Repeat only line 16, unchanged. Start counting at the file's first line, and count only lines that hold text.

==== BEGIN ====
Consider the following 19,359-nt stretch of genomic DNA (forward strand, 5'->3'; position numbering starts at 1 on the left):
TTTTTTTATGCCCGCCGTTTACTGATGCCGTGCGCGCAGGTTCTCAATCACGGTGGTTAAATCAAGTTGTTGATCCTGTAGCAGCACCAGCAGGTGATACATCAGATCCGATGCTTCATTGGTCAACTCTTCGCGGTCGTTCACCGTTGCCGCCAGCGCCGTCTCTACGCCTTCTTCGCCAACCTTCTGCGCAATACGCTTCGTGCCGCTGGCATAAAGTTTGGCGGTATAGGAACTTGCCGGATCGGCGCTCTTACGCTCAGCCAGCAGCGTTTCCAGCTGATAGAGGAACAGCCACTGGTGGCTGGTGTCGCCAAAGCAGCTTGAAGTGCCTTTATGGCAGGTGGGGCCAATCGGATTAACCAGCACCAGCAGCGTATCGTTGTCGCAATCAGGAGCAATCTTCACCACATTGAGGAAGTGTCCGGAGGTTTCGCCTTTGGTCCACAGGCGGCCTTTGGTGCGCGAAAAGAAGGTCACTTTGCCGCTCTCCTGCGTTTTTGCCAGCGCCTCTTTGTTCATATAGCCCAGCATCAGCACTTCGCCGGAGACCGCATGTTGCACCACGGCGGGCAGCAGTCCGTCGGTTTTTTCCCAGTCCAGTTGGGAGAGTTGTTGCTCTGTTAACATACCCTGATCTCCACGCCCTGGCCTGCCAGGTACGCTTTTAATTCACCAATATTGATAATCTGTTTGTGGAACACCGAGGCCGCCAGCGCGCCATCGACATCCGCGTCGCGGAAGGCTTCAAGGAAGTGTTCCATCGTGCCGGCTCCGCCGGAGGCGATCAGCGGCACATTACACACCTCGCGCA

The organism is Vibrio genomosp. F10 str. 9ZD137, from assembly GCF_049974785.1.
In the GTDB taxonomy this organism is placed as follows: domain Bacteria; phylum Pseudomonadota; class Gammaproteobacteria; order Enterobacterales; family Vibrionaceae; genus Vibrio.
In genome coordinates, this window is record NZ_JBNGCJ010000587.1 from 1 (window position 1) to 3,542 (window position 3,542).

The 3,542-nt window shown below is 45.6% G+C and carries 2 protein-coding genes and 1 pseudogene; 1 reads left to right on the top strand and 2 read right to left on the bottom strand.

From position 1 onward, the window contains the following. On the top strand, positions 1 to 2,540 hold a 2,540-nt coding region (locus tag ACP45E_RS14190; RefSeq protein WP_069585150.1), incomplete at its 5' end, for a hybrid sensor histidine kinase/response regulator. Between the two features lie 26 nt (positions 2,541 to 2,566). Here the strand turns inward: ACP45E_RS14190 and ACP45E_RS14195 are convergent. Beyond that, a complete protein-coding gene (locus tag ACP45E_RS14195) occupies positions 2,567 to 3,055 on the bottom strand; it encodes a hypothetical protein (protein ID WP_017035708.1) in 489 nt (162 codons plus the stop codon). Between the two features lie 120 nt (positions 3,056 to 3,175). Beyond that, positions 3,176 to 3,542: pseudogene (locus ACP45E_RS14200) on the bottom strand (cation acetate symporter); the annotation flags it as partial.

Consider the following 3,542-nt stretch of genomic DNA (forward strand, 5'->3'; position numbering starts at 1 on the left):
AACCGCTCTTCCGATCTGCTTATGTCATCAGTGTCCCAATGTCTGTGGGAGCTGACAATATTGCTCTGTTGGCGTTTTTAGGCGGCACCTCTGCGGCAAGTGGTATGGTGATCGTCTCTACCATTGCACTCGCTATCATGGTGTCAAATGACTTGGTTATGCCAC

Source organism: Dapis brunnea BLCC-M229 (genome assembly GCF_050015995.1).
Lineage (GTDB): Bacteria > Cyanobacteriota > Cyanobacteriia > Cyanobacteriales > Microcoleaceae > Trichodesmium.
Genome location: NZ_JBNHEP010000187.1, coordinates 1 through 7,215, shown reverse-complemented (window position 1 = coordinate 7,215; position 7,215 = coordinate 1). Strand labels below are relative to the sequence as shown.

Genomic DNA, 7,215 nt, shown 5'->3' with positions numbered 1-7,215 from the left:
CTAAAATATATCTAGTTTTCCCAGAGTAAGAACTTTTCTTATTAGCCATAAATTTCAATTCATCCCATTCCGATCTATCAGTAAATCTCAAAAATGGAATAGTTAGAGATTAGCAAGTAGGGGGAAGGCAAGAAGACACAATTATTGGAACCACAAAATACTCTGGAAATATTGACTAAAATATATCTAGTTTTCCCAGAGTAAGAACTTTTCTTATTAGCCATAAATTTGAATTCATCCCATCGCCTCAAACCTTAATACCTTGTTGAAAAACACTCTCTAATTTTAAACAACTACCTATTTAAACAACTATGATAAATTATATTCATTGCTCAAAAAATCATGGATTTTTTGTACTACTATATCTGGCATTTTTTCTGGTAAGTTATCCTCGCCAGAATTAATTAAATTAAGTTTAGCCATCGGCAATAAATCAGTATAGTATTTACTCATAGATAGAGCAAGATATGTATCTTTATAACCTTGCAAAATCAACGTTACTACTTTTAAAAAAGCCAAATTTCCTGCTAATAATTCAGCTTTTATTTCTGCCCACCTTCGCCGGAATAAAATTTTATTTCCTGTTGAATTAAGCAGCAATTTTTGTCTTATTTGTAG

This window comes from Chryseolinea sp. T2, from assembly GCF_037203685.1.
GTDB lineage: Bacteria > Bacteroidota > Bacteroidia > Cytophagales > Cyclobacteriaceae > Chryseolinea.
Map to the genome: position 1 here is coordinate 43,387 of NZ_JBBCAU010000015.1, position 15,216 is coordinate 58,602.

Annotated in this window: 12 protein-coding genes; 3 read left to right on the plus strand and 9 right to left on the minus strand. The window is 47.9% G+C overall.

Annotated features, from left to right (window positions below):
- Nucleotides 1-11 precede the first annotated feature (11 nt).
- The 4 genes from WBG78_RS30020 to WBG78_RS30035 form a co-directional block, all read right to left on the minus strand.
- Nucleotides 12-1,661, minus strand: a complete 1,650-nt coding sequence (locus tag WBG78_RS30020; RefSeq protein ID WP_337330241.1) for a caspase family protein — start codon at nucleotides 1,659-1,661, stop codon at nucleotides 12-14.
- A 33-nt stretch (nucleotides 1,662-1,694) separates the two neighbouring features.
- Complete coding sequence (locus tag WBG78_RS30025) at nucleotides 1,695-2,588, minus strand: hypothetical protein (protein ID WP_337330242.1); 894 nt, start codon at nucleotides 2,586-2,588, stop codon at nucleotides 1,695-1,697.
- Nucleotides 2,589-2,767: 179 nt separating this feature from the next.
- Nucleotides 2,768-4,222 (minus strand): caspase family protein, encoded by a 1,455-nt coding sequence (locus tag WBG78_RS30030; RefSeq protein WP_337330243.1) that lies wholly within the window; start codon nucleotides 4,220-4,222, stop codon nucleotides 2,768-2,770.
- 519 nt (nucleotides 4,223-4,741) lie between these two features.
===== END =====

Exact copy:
GTDB lineage: Bacteria > Bacteroidota > Bacteroidia > Cytophagales > Cyclobacteriaceae > Chryseolinea.